Insurgency Decision-making under Conditions of Risk

Albert Wesley Harris

Abstract


Utilizing prospect theory, the paper contends that two insurgencies, the Liberation Tigers of Tamil Eelam and the Chechen resistance, decided to mount a stand at Kilinochchi in Sri Lanka, and Grozny in Chechnya, because they preferred to accept the risk of losing the battles, incurring greater casualties (rather than choosing to abandon the two sites respectively) and potentially losing the war, on the chance they could win the respective battles and turn the tide of the civil war generally. In terms of prospect theory, the two insurgencies underweighted the high probability of losing the respective battles, and demonstrated the prevalence of risk aversion in choices between probable gains and sure things, and the prevalence of risk seeking in choices between probable and sure losses.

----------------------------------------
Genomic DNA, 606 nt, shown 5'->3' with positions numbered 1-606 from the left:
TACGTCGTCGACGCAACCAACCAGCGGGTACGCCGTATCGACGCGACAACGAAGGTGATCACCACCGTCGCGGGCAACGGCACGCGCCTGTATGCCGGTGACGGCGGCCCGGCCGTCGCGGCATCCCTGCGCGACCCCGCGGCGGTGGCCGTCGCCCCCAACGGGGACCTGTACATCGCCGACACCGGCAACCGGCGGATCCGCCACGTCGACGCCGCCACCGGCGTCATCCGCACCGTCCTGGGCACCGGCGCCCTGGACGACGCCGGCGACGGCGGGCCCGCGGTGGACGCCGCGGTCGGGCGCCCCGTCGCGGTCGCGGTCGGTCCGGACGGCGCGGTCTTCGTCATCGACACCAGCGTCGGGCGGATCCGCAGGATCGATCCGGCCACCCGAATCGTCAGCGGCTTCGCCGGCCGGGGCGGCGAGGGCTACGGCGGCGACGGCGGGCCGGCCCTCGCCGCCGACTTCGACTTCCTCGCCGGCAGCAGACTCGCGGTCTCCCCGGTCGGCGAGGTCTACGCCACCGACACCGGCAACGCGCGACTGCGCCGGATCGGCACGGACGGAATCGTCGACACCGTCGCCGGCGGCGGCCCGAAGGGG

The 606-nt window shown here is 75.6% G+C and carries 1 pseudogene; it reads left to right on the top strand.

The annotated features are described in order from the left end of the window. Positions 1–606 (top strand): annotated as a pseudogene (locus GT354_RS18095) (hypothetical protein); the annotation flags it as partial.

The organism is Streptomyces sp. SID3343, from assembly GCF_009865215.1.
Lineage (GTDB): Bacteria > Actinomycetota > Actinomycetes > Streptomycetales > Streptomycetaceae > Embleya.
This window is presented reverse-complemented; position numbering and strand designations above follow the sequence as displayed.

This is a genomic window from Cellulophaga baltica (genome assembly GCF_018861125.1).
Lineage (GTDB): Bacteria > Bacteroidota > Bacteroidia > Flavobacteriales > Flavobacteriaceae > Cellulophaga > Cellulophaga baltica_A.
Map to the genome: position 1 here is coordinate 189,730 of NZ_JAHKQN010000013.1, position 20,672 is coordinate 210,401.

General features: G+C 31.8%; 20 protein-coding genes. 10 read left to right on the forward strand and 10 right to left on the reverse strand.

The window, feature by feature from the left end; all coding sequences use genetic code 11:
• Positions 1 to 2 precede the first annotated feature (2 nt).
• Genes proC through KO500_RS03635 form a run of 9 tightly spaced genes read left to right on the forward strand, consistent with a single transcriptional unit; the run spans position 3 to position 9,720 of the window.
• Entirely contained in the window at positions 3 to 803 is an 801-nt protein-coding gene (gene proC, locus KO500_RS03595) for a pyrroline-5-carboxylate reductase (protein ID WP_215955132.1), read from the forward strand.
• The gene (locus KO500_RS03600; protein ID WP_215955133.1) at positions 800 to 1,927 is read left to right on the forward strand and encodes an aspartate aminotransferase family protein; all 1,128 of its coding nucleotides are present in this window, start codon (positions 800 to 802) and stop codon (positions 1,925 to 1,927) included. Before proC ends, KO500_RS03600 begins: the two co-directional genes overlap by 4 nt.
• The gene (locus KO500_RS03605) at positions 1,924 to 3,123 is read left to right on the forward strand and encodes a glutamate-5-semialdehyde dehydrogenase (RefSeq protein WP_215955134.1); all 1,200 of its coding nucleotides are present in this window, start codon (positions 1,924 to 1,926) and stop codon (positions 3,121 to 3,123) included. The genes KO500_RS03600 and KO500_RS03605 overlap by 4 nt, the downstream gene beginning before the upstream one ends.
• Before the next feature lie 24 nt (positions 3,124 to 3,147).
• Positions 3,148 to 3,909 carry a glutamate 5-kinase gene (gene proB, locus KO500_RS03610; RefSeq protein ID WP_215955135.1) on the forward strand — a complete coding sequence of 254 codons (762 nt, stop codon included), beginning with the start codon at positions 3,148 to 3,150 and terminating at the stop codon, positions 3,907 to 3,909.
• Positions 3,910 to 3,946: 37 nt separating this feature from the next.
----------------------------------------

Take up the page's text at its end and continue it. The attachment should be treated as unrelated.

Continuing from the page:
Full Text: PDF DOI: 10.5539/ijps.v4n3p43

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International Journal of Psychological Studies   ISSN 1918-7211 (Print)   ISSN 1918-722X (Online)

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